“[Developing modules] gave me an opportunity to practice skills I had just learned,” said Sujude Dalieh, a current Modules lead who joined the modules development program while enrolled in Data 100, Berkeley’s junior-level class on Principles and Techniques of Data Science. “Working on this module has been huge for me in terms of building my data science skills.”
Dalieh’s team helped develop a module for Rhetoric 1A, The Craft of Writing, taught by Amy Tick. Within it, students in the course partnered with members of the modules team in order to analyze how politicians’ speeches changed over time and use the conclusions they drew to illustrate a social theory for the mutability of human moral reasoning.
One day, when a group of students presented their graph of the 2016 presidential candidates’ usage of empathetic words, Dalieh said she heard an audible gasp from the students in the class.“We followed Donald Trump and there was this huge outlier on this one day,” Dalieh said. Made apparent through the visualization, the outlier pointed to a significant increase in President Trump’s empathetic word usage.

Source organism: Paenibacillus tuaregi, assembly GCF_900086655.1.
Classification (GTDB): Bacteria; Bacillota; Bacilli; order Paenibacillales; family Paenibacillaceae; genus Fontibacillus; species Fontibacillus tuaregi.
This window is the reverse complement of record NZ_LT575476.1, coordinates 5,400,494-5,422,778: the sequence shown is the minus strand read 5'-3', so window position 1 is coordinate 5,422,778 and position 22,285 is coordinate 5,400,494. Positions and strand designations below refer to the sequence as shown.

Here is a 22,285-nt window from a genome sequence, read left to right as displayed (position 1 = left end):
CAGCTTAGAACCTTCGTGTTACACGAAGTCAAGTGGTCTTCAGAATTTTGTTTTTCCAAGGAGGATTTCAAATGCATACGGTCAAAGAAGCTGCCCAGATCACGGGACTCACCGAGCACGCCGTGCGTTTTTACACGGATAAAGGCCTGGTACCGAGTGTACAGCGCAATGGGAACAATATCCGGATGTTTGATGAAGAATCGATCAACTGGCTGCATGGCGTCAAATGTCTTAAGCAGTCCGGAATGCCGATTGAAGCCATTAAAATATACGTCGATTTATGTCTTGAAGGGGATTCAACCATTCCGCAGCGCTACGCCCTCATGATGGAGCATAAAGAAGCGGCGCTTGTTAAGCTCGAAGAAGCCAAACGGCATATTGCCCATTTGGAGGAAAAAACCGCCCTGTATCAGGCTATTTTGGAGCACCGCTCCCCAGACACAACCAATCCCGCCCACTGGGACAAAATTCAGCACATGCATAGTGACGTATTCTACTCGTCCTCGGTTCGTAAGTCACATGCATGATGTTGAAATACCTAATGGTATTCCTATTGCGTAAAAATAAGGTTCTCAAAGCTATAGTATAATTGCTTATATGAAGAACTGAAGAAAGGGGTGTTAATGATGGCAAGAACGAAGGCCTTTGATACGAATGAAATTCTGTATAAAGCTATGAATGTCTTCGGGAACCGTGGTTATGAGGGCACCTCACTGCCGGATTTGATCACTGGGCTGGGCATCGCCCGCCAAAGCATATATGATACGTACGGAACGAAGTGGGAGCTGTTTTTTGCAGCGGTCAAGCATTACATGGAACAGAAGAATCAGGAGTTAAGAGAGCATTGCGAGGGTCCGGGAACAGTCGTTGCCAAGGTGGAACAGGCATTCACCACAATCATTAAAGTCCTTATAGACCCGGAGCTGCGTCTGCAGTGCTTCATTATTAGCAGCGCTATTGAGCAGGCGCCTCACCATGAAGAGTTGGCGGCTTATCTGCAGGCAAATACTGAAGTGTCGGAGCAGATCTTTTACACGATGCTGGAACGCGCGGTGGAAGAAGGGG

The student listening to the presentation had connected the date of the outlier to the release date of Trump’s controversial Hollywood Access Tape.“We finally understood why that outlier happened,” Dalieh said.
Creating a Curriculum for Everyone
(Aditya Sheth teaching a module for Psychology 167AC, Stigma and Prejudice)
Part of the appeal of incorporating data science modules into a wide range of courses is that it offers students a welcoming introduction to programming and statistics. Coding in the programming language Python using Jupyter notebooks (a cloud-based data science tool that is a staple within the Data Science Education Program), instructors can seamlessly share data, send assignments, and collect student responses without any complicated software installation.